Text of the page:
Nature's revelations of character; or, physiognomy illustratedA description of the mental, moral and volitive dispositions of mankind, as manifested in the human form and countenance . wonderful, godlike faculty is strengthenedto its work, or it decays in our hands. The following interesting incident, related by JamesEeaty, may serve as a warning to those having the care ofthe young. A boy, whose over-zealous and indiscreetmother obliged him to commit sermons to memory, losthis other faculties and became stupid and idiotic. Letus ever keep in mind what Coleridge, in his iaj)turou3apj)reciation

Nature's revelations of character; or, physiognomy illustratedA description of the mental, moral and volitive dispositions of mankind, as manifested in the human form and countenance . wonderful, godlike faculty is strengthenedto its work, or it decays in our hands. The following interesting incident, related by JamesEeaty, may serve as a warning to those having the care ofthe young. A boy, whose over-zealous and indiscreetmother obliged him to commit sermons to memory, losthis other faculties and became stupid and idiotic. Letus ever keep in mind what Coleridge, in his iaj)turou3apj)reciation Stock Photo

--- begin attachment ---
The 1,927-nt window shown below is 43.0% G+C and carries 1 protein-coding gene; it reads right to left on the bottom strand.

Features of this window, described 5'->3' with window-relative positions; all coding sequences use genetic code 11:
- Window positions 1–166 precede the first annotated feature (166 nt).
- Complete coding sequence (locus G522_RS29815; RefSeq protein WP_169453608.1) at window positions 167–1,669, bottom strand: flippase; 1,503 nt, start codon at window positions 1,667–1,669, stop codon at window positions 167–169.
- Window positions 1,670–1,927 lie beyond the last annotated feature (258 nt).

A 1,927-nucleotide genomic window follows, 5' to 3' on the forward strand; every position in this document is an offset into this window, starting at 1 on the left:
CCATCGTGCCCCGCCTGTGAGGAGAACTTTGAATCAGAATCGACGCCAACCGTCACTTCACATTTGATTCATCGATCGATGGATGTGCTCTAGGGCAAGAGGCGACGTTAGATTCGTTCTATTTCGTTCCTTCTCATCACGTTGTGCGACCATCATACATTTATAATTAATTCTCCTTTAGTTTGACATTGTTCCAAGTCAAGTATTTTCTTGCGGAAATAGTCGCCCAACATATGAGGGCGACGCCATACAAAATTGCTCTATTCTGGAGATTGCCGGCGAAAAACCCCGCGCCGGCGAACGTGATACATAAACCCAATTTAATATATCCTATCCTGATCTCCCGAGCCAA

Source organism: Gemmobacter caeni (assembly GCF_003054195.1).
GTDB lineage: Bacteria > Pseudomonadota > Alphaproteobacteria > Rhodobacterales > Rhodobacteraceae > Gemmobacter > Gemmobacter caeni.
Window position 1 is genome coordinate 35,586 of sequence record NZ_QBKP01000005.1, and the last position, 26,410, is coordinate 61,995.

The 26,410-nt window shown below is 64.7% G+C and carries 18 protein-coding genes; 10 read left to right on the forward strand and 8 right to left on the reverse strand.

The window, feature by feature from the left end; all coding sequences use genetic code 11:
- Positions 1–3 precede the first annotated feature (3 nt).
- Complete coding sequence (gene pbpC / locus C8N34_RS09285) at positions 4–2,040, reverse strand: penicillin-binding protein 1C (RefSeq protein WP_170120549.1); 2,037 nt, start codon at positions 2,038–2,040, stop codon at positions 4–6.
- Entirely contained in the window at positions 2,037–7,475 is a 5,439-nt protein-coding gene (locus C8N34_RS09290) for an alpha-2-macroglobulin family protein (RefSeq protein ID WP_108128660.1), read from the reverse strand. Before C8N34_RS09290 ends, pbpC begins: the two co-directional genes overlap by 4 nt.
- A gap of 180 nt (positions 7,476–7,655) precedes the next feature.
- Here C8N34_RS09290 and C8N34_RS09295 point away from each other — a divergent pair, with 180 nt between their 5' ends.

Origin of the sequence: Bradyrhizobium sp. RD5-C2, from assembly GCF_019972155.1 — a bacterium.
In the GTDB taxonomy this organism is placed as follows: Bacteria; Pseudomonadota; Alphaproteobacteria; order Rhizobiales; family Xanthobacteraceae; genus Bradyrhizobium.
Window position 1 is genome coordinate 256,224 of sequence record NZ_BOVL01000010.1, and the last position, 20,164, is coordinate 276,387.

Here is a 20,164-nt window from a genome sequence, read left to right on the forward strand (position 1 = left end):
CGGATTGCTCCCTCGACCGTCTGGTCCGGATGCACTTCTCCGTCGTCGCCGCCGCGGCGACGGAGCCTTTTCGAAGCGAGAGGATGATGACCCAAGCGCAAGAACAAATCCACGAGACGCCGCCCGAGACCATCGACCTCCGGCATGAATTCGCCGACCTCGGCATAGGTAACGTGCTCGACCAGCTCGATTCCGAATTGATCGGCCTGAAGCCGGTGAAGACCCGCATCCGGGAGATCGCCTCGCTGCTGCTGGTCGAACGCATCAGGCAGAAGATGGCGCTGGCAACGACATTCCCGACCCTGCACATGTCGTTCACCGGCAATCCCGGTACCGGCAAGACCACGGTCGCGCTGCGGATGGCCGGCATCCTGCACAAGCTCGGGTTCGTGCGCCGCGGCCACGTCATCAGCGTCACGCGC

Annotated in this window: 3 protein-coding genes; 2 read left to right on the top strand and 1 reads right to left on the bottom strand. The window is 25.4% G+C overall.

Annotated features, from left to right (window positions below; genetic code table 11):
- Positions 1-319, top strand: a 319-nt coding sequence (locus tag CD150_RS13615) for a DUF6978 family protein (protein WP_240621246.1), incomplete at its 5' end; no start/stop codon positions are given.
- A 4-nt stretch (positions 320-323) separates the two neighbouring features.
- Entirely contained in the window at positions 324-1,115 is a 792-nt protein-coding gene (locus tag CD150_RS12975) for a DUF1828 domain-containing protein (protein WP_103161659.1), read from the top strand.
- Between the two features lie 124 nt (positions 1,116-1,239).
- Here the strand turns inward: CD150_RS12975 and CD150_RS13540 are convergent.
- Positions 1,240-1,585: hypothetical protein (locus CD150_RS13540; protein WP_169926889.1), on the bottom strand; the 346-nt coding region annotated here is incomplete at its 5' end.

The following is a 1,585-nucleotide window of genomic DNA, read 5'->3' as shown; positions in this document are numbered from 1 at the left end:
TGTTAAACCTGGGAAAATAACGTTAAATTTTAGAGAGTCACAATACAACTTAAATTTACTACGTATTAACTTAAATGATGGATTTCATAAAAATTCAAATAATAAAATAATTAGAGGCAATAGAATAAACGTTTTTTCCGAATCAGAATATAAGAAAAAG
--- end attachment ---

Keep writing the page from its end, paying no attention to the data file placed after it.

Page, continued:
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Nature's revelations of character; or, physiognomy illustratedA description of the mental, moral and volitive dispositions of mankind, as manifested in the human form and countenance . wonderful, godlike faculty is strengthenedto its work, or it decays in our hands. The following interesting incident, related by JamesEeaty, may serve as a warning to those having the care ofthe young. A boy, whose over-zealous and indiscreetmother obliged him to commit sermons to memory, losthis other faculties and became stupid and idiotic. Letus ever keep in mind what Coleridge, in his iaj)turou3apj)reciation of this power, exclaims, — jIem(>ry, bosom- 234 THE FACULTIES, THEIR SIGNS AND PRINCIPLES. spring of joy. Then Basile, — Memory is the cabinet ofimagination, the treasury of reason, the registry of con-science, and the council-chamber of thought. PEUDENTIALITY. WISDOM APPLIED TO PRACTICE Prudentiality partially closes the eyes, ivJtich arevisually also found somewhat settled in the head, hut it iswanting in persons ivith very filmrt vo.<tes Hevce children, who almost invariably have short noses, are very impru-dent. Open mouths are also evidence of natural im-prudence.. Prudentiality Small—A restless, loqua-cious, ignorant, and saucy boy ofJacksonville, Illinois. Prudentiality Large -John Sher-man, U.S. senator from Ohio. A fulness of practical wisdom or prudence, gatheredduring the course of a lifetime, will, in old age, whencaution and prudence become the ilrst. if not the only THE FACULTIES, THEIR SIGNS AND PRINCIPLES. 235 consideration, cause the eyes to settle back in the head, long practice and experience having taught them that inthis position there is greater convenience for thinking;thinking cautiously and carefully carried to its ultimateresults being prudence itself. The position has beenadopted first, from an instinctive sense of fitness and con-venience, and it has become permanently fixed by thenatural law of use and wont. CREDULOUSNESS. THE ENDOWNENT WH

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